July 16, 2018

Islam: A Study Of The Muslim Religion
The Quran VS The Bible

By Mark Mayberry


In this section, we compare the Quran, the holy book of Islam, with the Bible, the Sacred Scriptures of Judaism and Christianity. First, let us note the characteristics of divine truth, as revealed in the Old and New Testaments. Second, let us examine the contradictions of Islam. Third, let us consider the consequences of such discrepancies.

Characteristics of Divine Truth

Divine truth, as revealed in the Bible, is consistent (Psa. 119:86, 160; Prov. 30:5). Divine truth, as revealed in the Bible, is sufficient (John 16:12-15; Eph. 1:3-12; 2 Tim. 3:16-17). Divine truth, as revealed in the Bible, is complete (Acts 20:25-32; 1 Cor. 13:8-13; Jude 3-4).

The Assertions of the Quran

Claims of Connection and Continuity

The Quran accepts the validity of the Bible as it existed at the time of Muhammad, referring to Jews and Christians as “People of the Book.” It affirms a connection with the Bible. The Quran is said to be a Book from God, confirming, building upon, and fulfilling the Jewish and Christian Scriptures (Surah 2:136; 2:87-89; 3:3-4; 3:81; 3:84-85; 4:47).

Contradictions and Confusion

Nonetheless, despite the claims of continuity and confirmation, there are many contradictions between the Bible and the Quran. Let us, therefore, consider some of these disparities.

Disparities in History

The Quran teaches that one of Noah’s sons was counted among the unbelievers and died in the flood (Surah 11:42-43). However, the Bible teaches that Noah’s three sons entered into the ark, were delivered from destruction, and helped repopulate the earth (Gen 9:18-19).

Muslims count themselves as descendants of Abraham through Ishmael who was the son of promise. In the Quran, Abraham tells Isaac, “O my son, indeed I have seen in a dream that I [must] sacrifice you, so see what you think.” (Surah 37:102). However, according to the Bible, Abraham answers Isaac’s question, “Where is the lamb?” by saying, “God will provide…” (Gen. 22:7-8). The Quran also presents a dramatically different picture of Jacob, Moses and Aaron, the nation of Israel, etc.

Differences in Doctrine

There are radical differences in doctrine between Islam and Christianity. Regarding the marital relationship, the Quran contradicts both the Old and New Testaments (Surah 2:229-230 vs. Gen. 2:24; Deut. 24:1-4; Matt. 19:9). In latter lessons, we will consider these topics in greater detail, along with Islam’s teaching on salvation, heaven and conversion.

Distortions of Jesus

The Quran makes a number of statements and assertions regarding Jesus Christ. Some of what it says is consistent with the Sacred Scriptures; some of what it says contradicts Biblical teaching. Muhammad evidenced little understanding of Jesus Christ. The Quran’s claims about Jesus also evidence confusion and a corruption of the gospel message. Although the Quran contains over 6,000 verses, Jesus is named in a mere 28 passages. In contrast, His presence is felt throughout the Holy Bible, and His name occurs in 948 verses of the New Testament.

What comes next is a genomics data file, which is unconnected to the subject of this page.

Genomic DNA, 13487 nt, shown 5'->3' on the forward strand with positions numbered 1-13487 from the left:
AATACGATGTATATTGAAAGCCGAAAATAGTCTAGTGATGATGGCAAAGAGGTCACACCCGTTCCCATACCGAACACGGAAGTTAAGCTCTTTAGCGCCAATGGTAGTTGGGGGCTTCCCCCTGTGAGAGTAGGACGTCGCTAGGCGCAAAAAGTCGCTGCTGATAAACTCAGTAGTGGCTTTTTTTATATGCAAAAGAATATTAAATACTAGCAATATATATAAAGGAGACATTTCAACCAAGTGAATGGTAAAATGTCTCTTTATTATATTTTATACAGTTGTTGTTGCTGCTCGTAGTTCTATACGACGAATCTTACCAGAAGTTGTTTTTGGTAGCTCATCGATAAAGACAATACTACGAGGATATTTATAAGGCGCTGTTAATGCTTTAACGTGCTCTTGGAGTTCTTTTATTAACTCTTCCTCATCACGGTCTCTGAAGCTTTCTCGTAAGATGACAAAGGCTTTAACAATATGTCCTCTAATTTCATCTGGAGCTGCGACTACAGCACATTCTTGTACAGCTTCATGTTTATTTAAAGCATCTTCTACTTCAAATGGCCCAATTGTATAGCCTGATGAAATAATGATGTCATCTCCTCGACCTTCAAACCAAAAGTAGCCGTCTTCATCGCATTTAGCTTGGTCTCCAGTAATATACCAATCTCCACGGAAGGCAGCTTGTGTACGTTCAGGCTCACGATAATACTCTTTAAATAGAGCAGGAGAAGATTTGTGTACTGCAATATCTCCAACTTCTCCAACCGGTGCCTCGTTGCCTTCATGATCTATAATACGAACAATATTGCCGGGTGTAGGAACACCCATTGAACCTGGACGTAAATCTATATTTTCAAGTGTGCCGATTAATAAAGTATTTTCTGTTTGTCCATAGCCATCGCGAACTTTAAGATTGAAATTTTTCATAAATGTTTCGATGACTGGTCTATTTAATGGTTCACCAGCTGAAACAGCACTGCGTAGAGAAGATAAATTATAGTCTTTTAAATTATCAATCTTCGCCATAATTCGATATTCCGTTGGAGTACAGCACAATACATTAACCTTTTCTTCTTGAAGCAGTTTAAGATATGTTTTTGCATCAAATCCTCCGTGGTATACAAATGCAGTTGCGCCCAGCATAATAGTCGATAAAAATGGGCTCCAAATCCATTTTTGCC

The Quran accurately teaches that Jesus was born of a virgin (Surah 19:20-21; 19:30). Despite the clear affirmations of Sacred Scripture (Matt. 3:17; 16:16-18), the Quran denies that Jesus is the Son of God and declares the Trinity concept to be false (Surah 4:171; 5:116; 9:30). The Quran teaches that Allah sent Jesus as an Apostle and Prophet (Surah 2:87; 2:253; 3:45; 19:34-35; 33:7-8). The Quran accurately teaches that Jesus is an example of virtue and wisdom (Surah 43:57; 43:63). The Quran accurately teaches that Jesus performed miracles, signs and wonders, although it includes fictitious examples of the same (Surah 5:110). The Quran affirms that Jesus received and taught the same message as Muhammad. This message was earlier delivered to Adam, Abraham, Noah, Moses and the other prophets (Surah 2:136; 3:3-4; 3:84; 4:163-164; 42:13). Despite the clear teaching of Scripture (Luke 23:33), and supportive evidence from extra-Biblical sources (Josephus, Antiquities 18:33), the Quran denies that Jesus was crucified (Surah 4:157). Islamic tradition says someone else died in the place of Jesus, perhaps Judas Iscariot, or Simon, who carried the cross. The Quran teaches that as vindication against His enemies, Jesus was raised to heaven with Allah (Surah 3:55). The Quran teaches that Jesus predicted the ministry of Muhammad (Surah 61:6). The Quran teaches that disciples of Jesus were called Muslims (Surah 3:52). In contrast, the New Testament affirms that disciples were called Christians (Acts 11:25-26; 1 Pet. 4:15-16).


True prophecy comes to pass just as the inspired messenger foreshadowed. If the prophecy fails, the prophet is rightly counted as false (Deut. 18:22; Jer. 28:1-17). By the same token, if a later prophet contradicts an earlier prophet, both cannot be true. One or the other is false. The Quran, the holy book of Islam, does not claim to be an independent revelation; rather, it affirms the validity of the Bible, and claims to build upon its teaching. Nevertheless, the Quran contradicts the teaching of the Bible. Therefore, based upon this internal contradiction, the rules of reason and revelation affirm that the Quran cannot be true (Gal. 1:6-9; 2 Pet. 3:14-18).

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